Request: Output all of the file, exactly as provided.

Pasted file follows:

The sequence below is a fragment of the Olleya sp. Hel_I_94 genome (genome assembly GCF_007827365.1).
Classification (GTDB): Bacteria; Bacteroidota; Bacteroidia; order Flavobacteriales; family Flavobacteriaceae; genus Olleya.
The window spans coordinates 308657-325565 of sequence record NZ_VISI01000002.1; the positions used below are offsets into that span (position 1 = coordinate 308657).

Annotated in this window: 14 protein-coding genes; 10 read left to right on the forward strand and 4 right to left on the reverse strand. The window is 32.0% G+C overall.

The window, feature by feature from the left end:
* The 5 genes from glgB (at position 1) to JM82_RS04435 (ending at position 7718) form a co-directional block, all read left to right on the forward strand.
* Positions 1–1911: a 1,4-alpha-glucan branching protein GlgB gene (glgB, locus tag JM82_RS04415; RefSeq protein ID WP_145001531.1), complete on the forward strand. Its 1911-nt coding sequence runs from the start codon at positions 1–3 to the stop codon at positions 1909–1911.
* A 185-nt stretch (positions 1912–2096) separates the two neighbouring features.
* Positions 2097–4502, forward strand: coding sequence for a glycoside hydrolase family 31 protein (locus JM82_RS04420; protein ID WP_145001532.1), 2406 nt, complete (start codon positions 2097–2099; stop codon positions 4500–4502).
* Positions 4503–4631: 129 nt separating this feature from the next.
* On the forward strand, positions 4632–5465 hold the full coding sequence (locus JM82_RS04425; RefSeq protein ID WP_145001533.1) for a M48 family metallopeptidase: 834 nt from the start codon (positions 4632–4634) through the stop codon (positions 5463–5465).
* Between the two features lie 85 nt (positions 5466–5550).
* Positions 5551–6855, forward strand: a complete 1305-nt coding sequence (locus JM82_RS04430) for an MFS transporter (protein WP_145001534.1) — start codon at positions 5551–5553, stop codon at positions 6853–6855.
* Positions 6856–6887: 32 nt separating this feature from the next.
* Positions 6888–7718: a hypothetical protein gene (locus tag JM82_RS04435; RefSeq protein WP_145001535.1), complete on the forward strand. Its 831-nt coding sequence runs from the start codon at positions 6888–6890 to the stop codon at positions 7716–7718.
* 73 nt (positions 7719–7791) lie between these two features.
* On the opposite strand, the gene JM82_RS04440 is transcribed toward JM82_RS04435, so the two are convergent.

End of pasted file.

The sequence below is a fragment of the Olleya sp. Hel_I_94 genome (genome assembly GCF_007827365.1).
Classification (GTDB): Bacteria; Bacteroidota; Bacteroidia; order Flavobacteriales; family Flavobacteriaceae; genus Olleya.
The window spans coordinates 308657-325565 of sequence record NZ_VISI01000002.1; the positions used below are offsets into that span (position 1 = coordinate 308657).

Annotated in this window: 14 protein-coding genes; 10 read left to right on the forward strand and 4 right to left on the reverse strand. The window is 32.0% G+C overall.

The window, feature by feature from the left end:
* The 5 genes from glgB (at position 1) to JM82_RS04435 (ending at position 7718) form a co-directional block, all read left to right on the forward strand.
* Positions 1–1911: a 1,4-alpha-glucan branching protein GlgB gene (glgB, locus tag JM82_RS04415; RefSeq protein ID WP_145001531.1), complete on the forward strand. Its 1911-nt coding sequence runs from the start codon at positions 1–3 to the stop codon at positions 1909–1911.
* A 185-nt stretch (positions 1912–2096) separates the two neighbouring features.
* Positions 2097–4502, forward strand: coding sequence for a glycoside hydrolase family 31 protein (locus JM82_RS04420; protein ID WP_145001532.1), 2406 nt, complete (start codon positions 2097–2099; stop codon positions 4500–4502).
* Positions 4503–4631: 129 nt separating this feature from the next.
* On the forward strand, positions 4632–5465 hold the full coding sequence (locus JM82_RS04425; RefSeq protein ID WP_145001533.1) for a M48 family metallopeptidase: 834 nt from the start codon (positions 4632–4634) through the stop codon (positions 5463–5465).
* Between the two features lie 85 nt (positions 5466–5550).
* Positions 5551–6855, forward strand: a complete 1305-nt coding sequence (locus JM82_RS04430) for an MFS transporter (protein WP_145001534.1) — start codon at positions 5551–5553, stop codon at positions 6853–6855.
* Positions 6856–6887: 32 nt separating this feature from the next.
* Positions 6888–7718: a hypothetical protein gene (locus tag JM82_RS04435; RefSeq protein WP_145001535.1), complete on the forward strand. Its 831-nt coding sequence runs from the start codon at positions 6888–6890 to the stop codon at positions 7716–7718.
* 73 nt (positions 7719–7791) lie between these two features.
* On the opposite strand, the gene JM82_RS04440 is transcribed toward JM82_RS04435, so the two are convergent.